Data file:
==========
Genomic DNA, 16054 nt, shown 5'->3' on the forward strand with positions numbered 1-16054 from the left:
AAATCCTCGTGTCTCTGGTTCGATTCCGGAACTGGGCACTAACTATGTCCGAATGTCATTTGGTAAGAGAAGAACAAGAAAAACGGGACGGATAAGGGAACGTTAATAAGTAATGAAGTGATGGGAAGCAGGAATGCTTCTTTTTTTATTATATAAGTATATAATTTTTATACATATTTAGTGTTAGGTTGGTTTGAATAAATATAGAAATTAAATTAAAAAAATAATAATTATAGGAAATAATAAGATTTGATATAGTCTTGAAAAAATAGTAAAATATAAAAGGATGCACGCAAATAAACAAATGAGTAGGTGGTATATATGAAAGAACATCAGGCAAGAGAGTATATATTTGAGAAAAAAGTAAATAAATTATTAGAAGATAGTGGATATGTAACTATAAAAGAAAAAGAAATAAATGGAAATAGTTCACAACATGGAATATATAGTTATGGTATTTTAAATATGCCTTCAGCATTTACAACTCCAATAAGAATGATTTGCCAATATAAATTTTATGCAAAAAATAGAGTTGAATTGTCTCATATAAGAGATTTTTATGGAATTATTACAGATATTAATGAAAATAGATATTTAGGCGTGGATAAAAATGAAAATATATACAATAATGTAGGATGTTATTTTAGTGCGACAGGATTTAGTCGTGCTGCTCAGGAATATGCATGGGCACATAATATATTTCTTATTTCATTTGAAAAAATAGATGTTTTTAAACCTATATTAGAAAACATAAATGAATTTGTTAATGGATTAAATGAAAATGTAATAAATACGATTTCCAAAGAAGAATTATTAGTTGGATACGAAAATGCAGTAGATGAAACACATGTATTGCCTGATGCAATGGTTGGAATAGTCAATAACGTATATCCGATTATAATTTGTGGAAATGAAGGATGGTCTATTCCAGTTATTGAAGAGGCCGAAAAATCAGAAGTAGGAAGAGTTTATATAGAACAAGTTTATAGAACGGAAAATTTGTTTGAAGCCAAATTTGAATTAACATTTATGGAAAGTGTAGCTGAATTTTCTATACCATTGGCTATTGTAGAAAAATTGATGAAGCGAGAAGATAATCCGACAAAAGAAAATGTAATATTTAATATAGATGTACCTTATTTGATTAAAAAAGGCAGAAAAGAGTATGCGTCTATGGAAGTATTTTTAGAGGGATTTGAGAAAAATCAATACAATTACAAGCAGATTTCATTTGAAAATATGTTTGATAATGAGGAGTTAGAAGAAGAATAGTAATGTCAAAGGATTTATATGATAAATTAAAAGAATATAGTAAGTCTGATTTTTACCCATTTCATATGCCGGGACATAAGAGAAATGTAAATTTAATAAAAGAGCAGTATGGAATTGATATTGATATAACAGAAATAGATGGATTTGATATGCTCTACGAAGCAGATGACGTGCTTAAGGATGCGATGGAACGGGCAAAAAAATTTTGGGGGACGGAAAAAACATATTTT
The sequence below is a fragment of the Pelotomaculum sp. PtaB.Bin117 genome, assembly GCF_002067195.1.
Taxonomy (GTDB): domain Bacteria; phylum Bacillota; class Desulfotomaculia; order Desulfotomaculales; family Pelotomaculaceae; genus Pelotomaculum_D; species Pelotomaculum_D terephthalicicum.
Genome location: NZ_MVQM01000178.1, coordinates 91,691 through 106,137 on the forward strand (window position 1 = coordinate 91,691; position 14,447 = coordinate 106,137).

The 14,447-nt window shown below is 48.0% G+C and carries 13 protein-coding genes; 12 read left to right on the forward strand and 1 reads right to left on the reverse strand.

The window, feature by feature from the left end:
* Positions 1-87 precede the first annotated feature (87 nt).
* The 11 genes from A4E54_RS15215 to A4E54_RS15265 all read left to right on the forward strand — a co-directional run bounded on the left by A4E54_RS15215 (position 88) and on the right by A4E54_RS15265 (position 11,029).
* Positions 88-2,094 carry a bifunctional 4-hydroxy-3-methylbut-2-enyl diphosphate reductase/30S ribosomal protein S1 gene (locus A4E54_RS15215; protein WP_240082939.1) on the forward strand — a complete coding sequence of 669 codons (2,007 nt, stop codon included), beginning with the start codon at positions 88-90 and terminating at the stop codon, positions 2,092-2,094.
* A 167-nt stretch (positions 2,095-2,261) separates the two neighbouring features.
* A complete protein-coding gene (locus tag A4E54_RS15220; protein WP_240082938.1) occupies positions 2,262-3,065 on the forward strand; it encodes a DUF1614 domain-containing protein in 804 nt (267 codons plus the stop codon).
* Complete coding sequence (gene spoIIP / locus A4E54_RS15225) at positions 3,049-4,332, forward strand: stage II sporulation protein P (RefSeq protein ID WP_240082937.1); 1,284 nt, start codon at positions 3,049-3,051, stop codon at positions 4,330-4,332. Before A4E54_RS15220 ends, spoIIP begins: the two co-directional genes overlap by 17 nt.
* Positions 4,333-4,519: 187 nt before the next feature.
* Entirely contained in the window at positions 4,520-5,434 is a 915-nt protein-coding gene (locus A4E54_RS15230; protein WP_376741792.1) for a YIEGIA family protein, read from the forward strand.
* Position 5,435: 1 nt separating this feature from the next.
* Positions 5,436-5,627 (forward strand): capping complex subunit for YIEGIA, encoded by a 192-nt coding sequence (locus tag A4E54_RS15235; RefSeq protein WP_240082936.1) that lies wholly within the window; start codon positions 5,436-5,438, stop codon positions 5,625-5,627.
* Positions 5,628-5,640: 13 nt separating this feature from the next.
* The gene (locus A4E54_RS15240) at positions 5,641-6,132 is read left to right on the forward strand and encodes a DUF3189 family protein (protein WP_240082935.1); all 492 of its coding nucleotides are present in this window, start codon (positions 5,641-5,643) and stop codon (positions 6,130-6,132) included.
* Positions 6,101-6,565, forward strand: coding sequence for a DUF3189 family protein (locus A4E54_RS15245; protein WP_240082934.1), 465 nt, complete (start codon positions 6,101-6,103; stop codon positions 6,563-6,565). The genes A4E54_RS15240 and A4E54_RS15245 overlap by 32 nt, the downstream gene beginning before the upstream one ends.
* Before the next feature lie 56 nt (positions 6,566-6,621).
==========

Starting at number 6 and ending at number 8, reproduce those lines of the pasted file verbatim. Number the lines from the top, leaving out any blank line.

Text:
The 14,447-nt window shown below is 48.0% G+C and carries 13 protein-coding genes; 12 read left to right on the forward strand and 1 reads right to left on the reverse strand.

The window, feature by feature from the left end:
* Positions 1-87 precede the first annotated feature (87 nt).